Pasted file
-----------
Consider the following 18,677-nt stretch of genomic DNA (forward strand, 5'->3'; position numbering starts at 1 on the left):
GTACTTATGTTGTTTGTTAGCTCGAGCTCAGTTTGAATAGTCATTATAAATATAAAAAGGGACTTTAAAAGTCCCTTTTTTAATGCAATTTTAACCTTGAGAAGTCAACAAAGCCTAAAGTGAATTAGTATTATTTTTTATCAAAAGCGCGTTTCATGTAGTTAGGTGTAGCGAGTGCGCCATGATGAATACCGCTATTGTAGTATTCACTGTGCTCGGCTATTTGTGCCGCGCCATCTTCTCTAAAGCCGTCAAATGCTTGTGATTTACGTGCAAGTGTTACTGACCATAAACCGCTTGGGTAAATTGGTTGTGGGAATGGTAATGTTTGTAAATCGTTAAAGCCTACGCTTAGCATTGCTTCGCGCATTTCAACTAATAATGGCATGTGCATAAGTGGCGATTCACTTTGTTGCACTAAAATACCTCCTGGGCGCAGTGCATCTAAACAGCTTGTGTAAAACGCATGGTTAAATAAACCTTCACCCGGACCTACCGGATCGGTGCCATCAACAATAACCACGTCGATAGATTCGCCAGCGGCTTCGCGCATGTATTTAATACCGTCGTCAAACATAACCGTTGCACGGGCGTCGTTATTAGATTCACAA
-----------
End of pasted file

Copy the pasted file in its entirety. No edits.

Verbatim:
Consider the following 18,677-nt stretch of genomic DNA (forward strand, 5'->3'; position numbering starts at 1 on the left):
GTACTTATGTTGTTTGTTAGCTCGAGCTCAGTTTGAATAGTCATTATAAATATAAAAAGGGACTTTAAAAGTCCCTTTTTTAATGCAATTTTAACCTTGAGAAGTCAACAAAGCCTAAAGTGAATTAGTATTATTTTTTATCAAAAGCGCGTTTCATGTAGTTAGGTGTAGCGAGTGCGCCATGATGAATACCGCTATTGTAGTATTCACTGTGCTCGGCTATTTGTGCCGCGCCATCTTCTCTAAAGCCGTCAAATGCTTGTGATTTACGTGCAAGTGTTACTGACCATAAACCGCTTGGGTAAATTGGTTGTGGGAATGGTAATGTTTGTAAATCGTTAAAGCCTACGCTTAGCATTGCTTCGCGCATTTCAACTAATAATGGCATGTGCATAAGTGGCGATTCACTTTGTTGCACTAAAATACCTCCTGGGCGCAGTGCATCTAAACAGCTTGTGTAAAACGCATGGTTAAATAAACCTTCACCCGGACCTACCGGATCGGTGCCATCAACAATAACCACGTCGATAGATTCGCCAGCGGCTTCGCGCATGTATTTAATACCGTCGTCAAACATAACCGTTGCACGGGCGTCGTTATTAGATTCACAA